AAIU is still battling to recover my 30 acres of land that he unlawfully sold to a Police Officer called Oyo. I need to look after my four sons who I am bringing up as a single mother. Life is not easy especially now that even the climate is very unpredictable. We have a common occurrence of floods and droughts. The rain pattern has changed.


Girl’s youthfulness exploited to cure HIV

Sharon Atimango, 14, formerly of Peckiceke Primary School.

I have not yet celebrated my 17th birthdaybut I have a baby I got when a witchdoctor lured me into her house and forced me to have sex with her husband. They believe he will be cured of HIV/AIDS by having sex with virgins like me.

There are some four boys who hunt for the girls and drag them into the woman’s shrine. In my position, I do not know whether I am going to live long enough to care for this child. I do not know whether to love the baby or not. It disturbs me in the night when I go to bed. It is a constant reminder of the torture I went through while being forced into submission.

I thank AAIU for the good job done in counseling me to cope with the challenges in my life today. I feel sad seeing my former classmates going to school. I miss the play, storytelling, and learning I used to get at school



Shelter Psychosocial support Alice Kipwola says the Shelter is equipped with 13 beds to accommodate victims of GBV and their children. Gulu remains challenged to change the negative cultures and practices that are entrenched in the populace.

“We have trained 95 men to serve as positive masculine role models to denounce polygamy, promiscuity and wife beating,” said Kipwola.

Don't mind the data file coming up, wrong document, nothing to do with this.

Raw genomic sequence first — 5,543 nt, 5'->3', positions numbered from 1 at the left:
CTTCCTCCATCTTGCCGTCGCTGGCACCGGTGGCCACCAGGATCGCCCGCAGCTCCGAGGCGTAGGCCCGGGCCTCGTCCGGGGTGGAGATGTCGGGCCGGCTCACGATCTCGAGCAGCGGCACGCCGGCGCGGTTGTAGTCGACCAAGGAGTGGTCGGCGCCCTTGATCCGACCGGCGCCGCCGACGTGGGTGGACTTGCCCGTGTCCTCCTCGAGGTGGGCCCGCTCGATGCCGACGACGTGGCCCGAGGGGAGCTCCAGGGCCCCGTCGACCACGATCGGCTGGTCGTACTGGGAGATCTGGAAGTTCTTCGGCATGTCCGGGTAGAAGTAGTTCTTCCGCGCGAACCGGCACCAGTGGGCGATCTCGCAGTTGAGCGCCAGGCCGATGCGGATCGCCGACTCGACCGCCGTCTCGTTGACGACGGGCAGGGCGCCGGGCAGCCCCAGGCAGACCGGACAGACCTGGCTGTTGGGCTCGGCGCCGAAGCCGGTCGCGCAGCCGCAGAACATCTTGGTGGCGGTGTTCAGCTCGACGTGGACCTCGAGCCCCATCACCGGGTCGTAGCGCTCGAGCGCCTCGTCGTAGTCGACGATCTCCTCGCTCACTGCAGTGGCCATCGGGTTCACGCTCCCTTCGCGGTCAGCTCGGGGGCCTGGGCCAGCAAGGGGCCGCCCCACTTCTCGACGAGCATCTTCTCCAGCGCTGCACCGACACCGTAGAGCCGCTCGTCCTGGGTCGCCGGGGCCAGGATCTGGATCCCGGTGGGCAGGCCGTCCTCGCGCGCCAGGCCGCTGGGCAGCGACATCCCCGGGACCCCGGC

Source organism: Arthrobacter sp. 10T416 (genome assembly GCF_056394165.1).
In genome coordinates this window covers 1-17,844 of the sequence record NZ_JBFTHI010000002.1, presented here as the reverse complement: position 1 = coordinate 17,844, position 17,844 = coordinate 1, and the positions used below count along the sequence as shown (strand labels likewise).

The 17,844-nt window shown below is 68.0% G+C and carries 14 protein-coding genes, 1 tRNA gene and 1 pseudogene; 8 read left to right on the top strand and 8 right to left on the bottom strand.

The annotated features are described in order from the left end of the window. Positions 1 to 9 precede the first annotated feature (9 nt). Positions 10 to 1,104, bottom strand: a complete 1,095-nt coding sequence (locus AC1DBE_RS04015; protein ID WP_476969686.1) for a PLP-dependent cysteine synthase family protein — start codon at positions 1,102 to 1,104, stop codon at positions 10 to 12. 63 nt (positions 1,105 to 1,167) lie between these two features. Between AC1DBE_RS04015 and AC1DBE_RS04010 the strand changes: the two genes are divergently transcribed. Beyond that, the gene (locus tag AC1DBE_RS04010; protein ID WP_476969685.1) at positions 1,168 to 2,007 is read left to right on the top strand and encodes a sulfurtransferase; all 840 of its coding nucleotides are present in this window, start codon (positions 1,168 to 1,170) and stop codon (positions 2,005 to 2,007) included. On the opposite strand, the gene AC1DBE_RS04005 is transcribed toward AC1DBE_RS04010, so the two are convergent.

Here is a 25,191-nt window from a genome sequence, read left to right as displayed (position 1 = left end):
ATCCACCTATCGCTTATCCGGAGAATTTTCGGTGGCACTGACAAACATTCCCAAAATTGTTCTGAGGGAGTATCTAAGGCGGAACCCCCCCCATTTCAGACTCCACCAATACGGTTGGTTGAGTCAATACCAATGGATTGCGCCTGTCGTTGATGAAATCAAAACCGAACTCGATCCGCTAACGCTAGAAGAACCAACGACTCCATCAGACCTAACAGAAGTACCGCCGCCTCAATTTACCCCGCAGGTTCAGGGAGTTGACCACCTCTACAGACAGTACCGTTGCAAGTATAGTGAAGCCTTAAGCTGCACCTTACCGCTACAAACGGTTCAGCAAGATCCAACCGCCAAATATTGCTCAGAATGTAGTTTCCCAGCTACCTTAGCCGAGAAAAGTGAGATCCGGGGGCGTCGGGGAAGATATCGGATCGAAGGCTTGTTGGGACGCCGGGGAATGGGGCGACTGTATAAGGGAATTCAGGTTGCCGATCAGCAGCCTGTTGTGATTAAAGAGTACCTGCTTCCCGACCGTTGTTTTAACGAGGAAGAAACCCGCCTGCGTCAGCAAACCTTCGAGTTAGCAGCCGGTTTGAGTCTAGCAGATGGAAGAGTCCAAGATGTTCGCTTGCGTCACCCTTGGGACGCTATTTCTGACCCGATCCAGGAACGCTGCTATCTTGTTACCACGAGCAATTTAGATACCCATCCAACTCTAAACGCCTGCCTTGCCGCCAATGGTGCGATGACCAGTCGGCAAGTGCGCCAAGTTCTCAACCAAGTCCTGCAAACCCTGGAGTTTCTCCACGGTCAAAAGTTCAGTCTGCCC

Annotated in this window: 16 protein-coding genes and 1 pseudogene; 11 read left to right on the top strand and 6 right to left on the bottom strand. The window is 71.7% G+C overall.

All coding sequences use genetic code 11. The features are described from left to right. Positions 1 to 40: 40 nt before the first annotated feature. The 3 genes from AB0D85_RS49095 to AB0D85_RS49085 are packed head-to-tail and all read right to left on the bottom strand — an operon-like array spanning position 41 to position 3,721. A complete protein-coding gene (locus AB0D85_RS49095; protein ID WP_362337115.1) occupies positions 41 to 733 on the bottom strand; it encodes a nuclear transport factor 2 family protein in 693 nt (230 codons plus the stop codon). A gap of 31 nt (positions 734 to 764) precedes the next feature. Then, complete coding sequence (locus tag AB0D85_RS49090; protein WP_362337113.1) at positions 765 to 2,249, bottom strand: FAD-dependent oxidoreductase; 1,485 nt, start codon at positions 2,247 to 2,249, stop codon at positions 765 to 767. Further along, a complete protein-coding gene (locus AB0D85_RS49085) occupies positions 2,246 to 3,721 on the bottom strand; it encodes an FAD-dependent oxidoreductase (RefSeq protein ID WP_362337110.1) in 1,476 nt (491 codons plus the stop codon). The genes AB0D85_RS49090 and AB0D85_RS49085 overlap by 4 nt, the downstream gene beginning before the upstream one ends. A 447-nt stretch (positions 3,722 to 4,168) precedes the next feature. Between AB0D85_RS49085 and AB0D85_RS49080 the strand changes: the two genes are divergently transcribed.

Detective Moses Ayar at Gulu Police Station says there are many men who are still insulting the modesty of women.

“Much as the force is determined to reduce the incidence, we are limited by resources, manpower, and cultural beliefs,” observed Ayar. “People fear retribution from relatives where cases of either rape or defilement are reported and the perpetrator is imprisoned.”


Rape victim gets justice

Agnes Apio (Mary not real name)22

I live in Koch Ongako village in Bobi Sub-county I was raped by two thugs when I went out for a short call in the night. This happened when I had accompanied my cousin to sell a cow so as to raise money to sit for my O Level examinations. I had lost my father in 1996 and my mother in 2004.

They left me almost dying from suffocation after holding my mouth for hours on end as they raped me in turns. It was a passersby who saved me. The Police came and investigated the case after the Shelter came to my aid. The men were arrested and sentenced to prison. But the memory is as fresh as if it happened yesterday.  I contemplated committing suicide. I felt as if life was not worth living.

The Shelter footed my bills to sit for the examinations. When the results came back, I had scored 11 points and I could not believe it. I eventually completed my course at Kyambogo University. Today, I am a secretary in the office of an MP.


 Sports Outreach in Koro

Aber Feddy, 16, has a light clay complexion. Her face splits into a smile upon seeing even a stranger. She whispers “Hello” before protectively crossing her arms on her chest. After mediating through her keepers, she braces to narrate an ordeal that has transformed her life; in no words but expression. Tear beads begin running down her cheeks. Her chest rises and falls with each breath.

To make her peaceful, social workers Eunice Lapolo takes us aside and tells us  the spine-chilling experience Apio went through.

“Today, she is a social and hardworking girl,” starts Lapolo. “But she has mood swings after she was taken as a house help by a policeman whose wife was a teacher. The man started abusing her until she conceived. He took her for an abortion when the fetus was four months old. Later, he wanted to continue having sex with her.”

This made Apio escape without any money and trek the long journey up to the Gulu bus park where she looked for means of transport to take her to her aunty in Amwa.

“It was while there that a sympathizer got her and took her to a Police Post who later referred her to the Shelter where she lived for three days before being transferred to the Sports center.